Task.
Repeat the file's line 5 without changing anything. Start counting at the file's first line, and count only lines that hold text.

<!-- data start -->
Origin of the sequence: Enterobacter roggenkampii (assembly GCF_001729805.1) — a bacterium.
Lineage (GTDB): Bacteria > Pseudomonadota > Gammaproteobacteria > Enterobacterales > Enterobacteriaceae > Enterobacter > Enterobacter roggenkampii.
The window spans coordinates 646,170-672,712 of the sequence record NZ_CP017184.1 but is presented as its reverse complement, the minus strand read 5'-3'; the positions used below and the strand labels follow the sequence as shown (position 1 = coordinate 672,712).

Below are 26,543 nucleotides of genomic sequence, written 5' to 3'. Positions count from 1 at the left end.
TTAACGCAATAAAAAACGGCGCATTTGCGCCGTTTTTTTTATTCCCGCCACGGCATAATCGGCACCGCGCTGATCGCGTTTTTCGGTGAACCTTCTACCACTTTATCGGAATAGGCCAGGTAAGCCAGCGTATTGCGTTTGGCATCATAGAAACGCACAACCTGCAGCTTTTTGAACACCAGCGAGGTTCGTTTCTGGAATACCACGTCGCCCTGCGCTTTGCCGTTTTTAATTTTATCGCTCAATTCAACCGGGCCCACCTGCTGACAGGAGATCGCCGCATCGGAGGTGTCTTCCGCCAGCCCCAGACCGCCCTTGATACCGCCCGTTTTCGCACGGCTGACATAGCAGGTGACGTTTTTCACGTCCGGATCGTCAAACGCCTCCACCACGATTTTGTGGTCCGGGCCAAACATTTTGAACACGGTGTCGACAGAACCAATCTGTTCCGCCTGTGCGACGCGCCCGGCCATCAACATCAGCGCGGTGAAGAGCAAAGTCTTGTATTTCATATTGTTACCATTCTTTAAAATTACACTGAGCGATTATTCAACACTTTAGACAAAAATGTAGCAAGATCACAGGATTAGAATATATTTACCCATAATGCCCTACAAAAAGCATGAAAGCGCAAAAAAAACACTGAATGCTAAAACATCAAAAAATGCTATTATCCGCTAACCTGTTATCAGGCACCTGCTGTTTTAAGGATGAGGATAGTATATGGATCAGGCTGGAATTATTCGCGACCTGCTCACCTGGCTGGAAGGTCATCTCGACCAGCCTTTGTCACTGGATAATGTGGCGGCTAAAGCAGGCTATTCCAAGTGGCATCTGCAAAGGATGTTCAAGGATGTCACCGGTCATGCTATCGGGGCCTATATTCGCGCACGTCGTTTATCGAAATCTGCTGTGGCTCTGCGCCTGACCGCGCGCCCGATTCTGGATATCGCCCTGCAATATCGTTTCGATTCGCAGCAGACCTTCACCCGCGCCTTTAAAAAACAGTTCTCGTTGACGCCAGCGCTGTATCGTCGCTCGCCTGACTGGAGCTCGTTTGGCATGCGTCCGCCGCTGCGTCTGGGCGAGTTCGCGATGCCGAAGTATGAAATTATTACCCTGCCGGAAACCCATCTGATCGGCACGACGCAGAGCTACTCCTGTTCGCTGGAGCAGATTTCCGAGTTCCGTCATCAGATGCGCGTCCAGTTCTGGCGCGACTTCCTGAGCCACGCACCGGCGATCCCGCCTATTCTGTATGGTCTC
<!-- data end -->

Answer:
TTAACGCAATAAAAAACGGCGCATTTGCGCCGTTTTTTTTATTCCCGCCACGGCATAATCGGCACCGCGCTGATCGCGTTTTTCGGTGAACCTTCTACCACTTTATCGGAATAGGCCAGGTAAGCCAGCGTATTGCGTTTGGCATCATAGAAACGCACAACCTGCAGCTTTTTGAACACCAGCGAGGTTCGTTTCTGGAATACCACGTCGCCCTGCGCTTTGCCGTTTTTAATTTTATCGCTCAATTCAACCGGGCCCACCTGCTGACAGGAGATCGCCGCATCGGAGGTGTCTTCCGCCAGCCCCAGACCGCCCTTGATACCGCCCGTTTTCGCACGGCTGACATAGCAGGTGACGTTTTTCACGTCCGGATCGTCAAACGCCTCCACCACGATTTTGTGGTCCGGGCCAAACATTTTGAACACGGTGTCGACAGAACCAATCTGTTCCGCCTGTGCGACGCGCCCGGCCATCAACATCAGCGCGGTGAAGAGCAAAGTCTTGTATTTCATATTGTTACCATTCTTTAAAATTACACTGAGCGATTATTCAACACTTTAGACAAAAATGTAGCAAGATCACAGGATTAGAATATATTTACCCATAATGCCCTACAAAAAGCATGAAAGCGCAAAAAAAACACTGAATGCTAAAACATCAAAAAATGCTATTATCCGCTAACCTGTTATCAGGCACCTGCTGTTTTAAGGATGAGGATAGTATATGGATCAGGCTGGAATTATTCGCGACCTGCTCACCTGGCTGGAAGGTCATCTCGACCAGCCTTTGTCACTGGATAATGTGGCGGCTAAAGCAGGCTATTCCAAGTGGCATCTGCAAAGGATGTTCAAGGATGTCACCGGTCATGCTATCGGGGCCTATATTCGCGCACGTCGTTTATCGAAATCTGCTGTGGCTCTGCGCCTGACCGCGCGCCCGATTCTGGATATCGCCCTGCAATATCGTTTCGATTCGCAGCAGACCTTCACCCGCGCCTTTAAAAAACAGTTCTCGTTGACGCCAGCGCTGTATCGTCGCTCGCCTGACTGGAGCTCGTTTGGCATGCGTCCGCCGCTGCGTCTGGGCGAGTTCGCGATGCCGAAGTATGAAATTATTACCCTGCCGGAAACCCATCTGATCGGCACGACGCAGAGCTACTCCTGTTCGCTGGAGCAGATTTCCGAGTTCCGTCATCAGATGCGCGTCCAGTTCTGGCGCGACTTCCTGAGCCACGCACCGGCGATCCCGCCTATTCTGTATGGTCTC